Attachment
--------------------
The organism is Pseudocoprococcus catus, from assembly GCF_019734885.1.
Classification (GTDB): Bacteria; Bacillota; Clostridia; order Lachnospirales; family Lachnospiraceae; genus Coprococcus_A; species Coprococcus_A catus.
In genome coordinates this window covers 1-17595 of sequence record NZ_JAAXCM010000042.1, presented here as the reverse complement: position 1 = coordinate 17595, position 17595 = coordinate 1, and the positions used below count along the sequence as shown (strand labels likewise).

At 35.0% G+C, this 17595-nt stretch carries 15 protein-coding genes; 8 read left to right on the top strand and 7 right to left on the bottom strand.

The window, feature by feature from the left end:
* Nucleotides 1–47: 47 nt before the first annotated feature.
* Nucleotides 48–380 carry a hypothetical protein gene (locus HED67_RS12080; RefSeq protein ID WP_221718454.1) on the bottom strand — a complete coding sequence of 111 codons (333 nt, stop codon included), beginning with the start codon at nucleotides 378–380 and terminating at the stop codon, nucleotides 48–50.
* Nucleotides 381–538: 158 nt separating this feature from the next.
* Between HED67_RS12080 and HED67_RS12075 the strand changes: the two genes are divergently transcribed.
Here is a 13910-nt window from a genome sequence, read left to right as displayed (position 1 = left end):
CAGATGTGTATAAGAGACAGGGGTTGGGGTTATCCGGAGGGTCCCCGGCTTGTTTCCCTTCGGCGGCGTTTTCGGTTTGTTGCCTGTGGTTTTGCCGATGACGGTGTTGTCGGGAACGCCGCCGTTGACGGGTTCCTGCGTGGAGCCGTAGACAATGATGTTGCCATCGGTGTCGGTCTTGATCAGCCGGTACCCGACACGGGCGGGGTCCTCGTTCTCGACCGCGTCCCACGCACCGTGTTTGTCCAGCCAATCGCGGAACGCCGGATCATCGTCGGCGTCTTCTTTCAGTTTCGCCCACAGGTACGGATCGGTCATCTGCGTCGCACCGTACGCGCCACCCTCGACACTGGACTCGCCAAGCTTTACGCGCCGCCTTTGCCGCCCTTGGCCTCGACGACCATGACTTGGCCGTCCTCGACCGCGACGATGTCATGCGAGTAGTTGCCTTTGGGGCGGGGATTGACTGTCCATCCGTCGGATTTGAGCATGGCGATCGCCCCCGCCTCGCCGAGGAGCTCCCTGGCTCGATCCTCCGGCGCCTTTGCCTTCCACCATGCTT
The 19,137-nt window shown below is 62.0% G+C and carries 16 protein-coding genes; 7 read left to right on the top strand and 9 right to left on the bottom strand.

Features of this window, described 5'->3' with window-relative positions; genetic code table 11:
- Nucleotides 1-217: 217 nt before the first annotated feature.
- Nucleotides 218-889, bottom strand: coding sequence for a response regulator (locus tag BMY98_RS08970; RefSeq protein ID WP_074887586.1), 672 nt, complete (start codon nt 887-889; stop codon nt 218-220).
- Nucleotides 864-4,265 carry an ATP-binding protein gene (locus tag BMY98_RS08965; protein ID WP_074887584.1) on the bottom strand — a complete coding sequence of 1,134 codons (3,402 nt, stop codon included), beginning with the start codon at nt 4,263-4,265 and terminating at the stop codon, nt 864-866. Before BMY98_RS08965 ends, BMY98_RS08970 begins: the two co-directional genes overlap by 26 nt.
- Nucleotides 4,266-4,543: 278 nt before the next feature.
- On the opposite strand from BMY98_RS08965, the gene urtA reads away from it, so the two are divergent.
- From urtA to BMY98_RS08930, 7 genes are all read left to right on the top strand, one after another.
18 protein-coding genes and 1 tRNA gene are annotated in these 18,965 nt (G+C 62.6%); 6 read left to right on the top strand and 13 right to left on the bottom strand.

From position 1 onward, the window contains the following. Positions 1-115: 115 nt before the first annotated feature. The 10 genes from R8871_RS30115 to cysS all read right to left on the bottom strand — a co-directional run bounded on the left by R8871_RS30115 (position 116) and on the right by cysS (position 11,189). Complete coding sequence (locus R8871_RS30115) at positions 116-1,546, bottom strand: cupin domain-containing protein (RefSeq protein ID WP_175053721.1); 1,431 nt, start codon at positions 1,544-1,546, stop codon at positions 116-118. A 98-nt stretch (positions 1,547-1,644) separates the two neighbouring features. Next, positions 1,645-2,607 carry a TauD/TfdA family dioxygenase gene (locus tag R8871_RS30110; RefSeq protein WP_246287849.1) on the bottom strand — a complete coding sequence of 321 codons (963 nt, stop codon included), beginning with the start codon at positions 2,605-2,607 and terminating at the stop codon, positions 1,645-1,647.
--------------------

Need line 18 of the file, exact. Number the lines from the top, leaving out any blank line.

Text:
- On the opposite strand from BMY98_RS08965, the gene urtA reads away from it, so the two are divergent.